Partnerships are key — “We acknowledge that the best chance for the Maple Majestic brand to succeed, lies in continuing to build the relationship with Canada’s parts suppliers and technological innovators, whether they be academic institutions, corporations, or individual inventors,” the company explains. “We are currently seeking partners in automotive engineering, parts manufacturing, automotive assembly, electric propulsion technology, battery technology, autonomous technology, and hybrid power generation technology.”

In other words, don’t expect to be able to buy a Maple Majestic any time soon… and don’t expect to pour over 0-60 mph times, power output, range, or other key stats, because those don’t currently exist. For now, all we have are pictures and a short video clip. But at least those are arresting.

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PE-backed Quorum Software to merge with Canadian energy tech firm

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Houston-based energy technology company Quorum Software will merge with a Canadian tech firm to bolster its presence in oil and gas services.

Quorum announced Feb. 15 it plans to merge with Calgary, Alberta-based Aucerna, a global provider of planning, execution and reserves software for the energy sector. The combined firm will operate under the Quorum Software brand.

Gene Austin, CEO of Quorum Software, will continue in his capacity as chief executive of the combined firm. Austin, former CEO of Austin-based marketing tech firm Bazaarvoice Inc., became CEO of Quorum in December 2018.

Aucerna co-founder and CEO Wayne Sim will be appointed to the Quorum Software board of directors. Both companies are backed by San Francisco- and Chicago-based private equity firm Thoma Bravo.

“Over the last 20 years, Quorum has become the leading innovator of software deployed by North American energy companies,” said Austin. “Today, Quorum is expanding the scope of our technology and expertise to all energy-producing regions of the globe. Customers everywhere will have access to a cloud technology ecosystem that connects decision-ready data from operations to the boardroom.”

In addition to the merger announcement, Quorum Software announced it had entered into an agreement with Finnish IT firm TietoEvry to purchase TietoEvry’s entire oil and gas business. The agreement, which includes hydrocarbon management, personnel and material logistics software and related services, is valued at 155 million euros, or $188 million, according to a statement from TietoEvry.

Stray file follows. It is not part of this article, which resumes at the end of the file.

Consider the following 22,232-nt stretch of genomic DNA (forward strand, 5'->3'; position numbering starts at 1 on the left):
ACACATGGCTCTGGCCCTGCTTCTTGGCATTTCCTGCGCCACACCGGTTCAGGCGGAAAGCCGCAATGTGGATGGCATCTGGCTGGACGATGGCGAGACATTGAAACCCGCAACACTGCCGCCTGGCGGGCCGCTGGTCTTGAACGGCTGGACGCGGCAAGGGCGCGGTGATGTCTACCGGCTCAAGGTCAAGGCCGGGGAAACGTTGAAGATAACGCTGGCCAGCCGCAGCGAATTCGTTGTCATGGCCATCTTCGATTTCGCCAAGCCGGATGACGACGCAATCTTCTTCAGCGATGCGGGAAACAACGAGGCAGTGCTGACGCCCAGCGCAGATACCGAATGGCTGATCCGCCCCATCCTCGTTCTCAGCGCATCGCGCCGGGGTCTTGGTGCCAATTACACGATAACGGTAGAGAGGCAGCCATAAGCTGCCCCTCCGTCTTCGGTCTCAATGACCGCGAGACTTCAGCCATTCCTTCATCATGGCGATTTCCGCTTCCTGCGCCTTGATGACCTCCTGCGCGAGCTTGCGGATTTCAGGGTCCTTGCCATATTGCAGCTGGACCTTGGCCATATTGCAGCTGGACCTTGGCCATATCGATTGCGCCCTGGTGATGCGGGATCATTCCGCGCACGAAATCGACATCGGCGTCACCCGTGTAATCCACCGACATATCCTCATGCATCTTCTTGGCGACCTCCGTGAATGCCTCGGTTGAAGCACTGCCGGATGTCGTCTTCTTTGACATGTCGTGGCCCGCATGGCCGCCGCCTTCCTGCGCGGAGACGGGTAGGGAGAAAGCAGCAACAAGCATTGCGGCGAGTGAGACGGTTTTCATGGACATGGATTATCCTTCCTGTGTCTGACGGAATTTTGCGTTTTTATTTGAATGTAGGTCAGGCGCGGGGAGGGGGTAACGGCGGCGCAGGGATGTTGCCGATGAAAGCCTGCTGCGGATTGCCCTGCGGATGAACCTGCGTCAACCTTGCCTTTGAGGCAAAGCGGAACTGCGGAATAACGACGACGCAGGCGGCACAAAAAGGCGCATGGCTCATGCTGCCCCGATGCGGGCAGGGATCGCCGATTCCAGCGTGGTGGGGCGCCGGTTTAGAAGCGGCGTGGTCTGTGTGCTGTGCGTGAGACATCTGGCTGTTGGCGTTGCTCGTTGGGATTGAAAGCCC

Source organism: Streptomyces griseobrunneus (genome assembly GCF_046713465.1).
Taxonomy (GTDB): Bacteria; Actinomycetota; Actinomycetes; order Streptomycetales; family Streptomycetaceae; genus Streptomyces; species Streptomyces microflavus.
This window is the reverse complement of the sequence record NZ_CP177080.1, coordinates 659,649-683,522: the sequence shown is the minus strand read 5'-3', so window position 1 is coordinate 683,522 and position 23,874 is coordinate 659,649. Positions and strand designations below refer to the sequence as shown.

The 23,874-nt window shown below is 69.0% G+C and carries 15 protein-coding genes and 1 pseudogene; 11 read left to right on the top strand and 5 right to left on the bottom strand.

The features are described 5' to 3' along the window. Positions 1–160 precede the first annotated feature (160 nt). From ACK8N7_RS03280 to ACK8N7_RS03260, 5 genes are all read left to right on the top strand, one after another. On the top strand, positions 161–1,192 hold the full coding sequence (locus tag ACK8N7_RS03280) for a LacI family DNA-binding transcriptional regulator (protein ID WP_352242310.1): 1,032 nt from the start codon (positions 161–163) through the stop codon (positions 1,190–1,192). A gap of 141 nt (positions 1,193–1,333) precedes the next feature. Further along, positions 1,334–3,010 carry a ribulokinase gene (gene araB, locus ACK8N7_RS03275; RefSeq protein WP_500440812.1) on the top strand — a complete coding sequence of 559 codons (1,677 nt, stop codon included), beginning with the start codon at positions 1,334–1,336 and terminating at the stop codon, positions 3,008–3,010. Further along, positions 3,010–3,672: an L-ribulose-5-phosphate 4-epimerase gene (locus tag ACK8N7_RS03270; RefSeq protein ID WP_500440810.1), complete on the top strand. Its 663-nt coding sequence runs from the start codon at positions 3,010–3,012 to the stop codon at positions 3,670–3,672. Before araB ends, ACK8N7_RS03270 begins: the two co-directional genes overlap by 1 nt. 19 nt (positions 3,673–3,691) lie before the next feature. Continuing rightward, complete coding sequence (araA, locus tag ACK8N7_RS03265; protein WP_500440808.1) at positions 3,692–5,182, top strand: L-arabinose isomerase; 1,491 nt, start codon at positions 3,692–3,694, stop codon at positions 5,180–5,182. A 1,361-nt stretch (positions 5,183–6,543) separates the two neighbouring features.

“Our three organizations complement each other — from the software that our great people design to the energy markets where we operate,” said Sim. “Our new company will be able to deliver value to our stakeholders, while accelerating the growth of our combined business and the energy industry’s software transformation.”

The combined company will serve over 1,800 energy companies in 55 countries, according to the announcement. With its headquarters in Houston, Quorum will continue to have a significant presence in Calgary and in Norway, the headquarters for TietoEvry’s oil and gas software business. Quorum will have other offices throughout North America, Latin America, Europe, Asia and the Middle East.

As of Sept. 30, 2020, private equity firm Thoma Bravo had more than $73 billion in assets under management. In late December 2020, Thoma Bravo agreed to acquire Richardson, Texas-based tech firm RealPage in a roughly $10 billion acquisition.

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Piece of Kitchener technology lands on Mars on Perseverance rover

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KITCHENER — A piece of Kitchener technology has landed on Mars, thanks to NASA’s Perseverance rover.

The rover settled on the planet’s surface on Thursday afternoon. It’s been travelling through space since it was launched from Cape Canaveral, Fla. in July.

“The whole idea of being on a device that we’re sending to another plant with the express mission of looking for traces of past life, it’s pretty mind boggling actually,” said Rafal Pawluczyk, chief technical officer for FiberTech Optica.

The Kitchener-based company made fibre optic cables for the rover’s SuperCam that will examine samples with a camera, laser and spectrometers.

“The cables that we built take the light from that multiplexer and deliver it to each spectrograph,” Pawluczyk said.

The cables connect a device on the rover to the SuperCam, which will be used to examine rock and soil samples, to spectrometers. They’ll relay information from one device to another.

The project started four years ago with a connection to Los Alamos National Lab, where the instruments connected to the cables were developed.

“We could actually demonstrate we can design something that will meet their really hard engineering requirements,” Pawluczyk said.

The Jezero Crater is where the Perseverance rover, with FiberTech Optica’s technology onboard, landed Thursday. Scientists believe it was once flooded with water and is the best bet for finding any evidence of life. FiberTech’s cables will help that in that search.

Ioannis Haranas, an astrophysicist and professor at Wilfrid Laurier University, said the rover isn’t looking for “green men.”

“They’re looking for microbial, single-cell life, any type of fossils and stuff like that,” Haranas said. “That’s why they chose a special landing site. This could be very fertile land for that.”

“It’s very ambitious,” said Ralf Gellert, a physics professor at the University of Guelph.

Gellert helped with previous rover missions and said it’s the first time a Mars rover has landed without a piece of Guelph technology on it. While he’s not part of Perseverance’s mission, he said the possibilities are exciting.

“Every new landing site is a new piece of the puzzle that you can put together with the new results that we have from the other landing sites,” he said.

“It’s scientifically very interesting because, even though we don’t have an instrument on that rover, we can compare what the new rover Perseverance finds at this new landing site,” he said.

Now that Perseverance has landed on Mars, FiberTech is looking ahead to its next possible mission into space.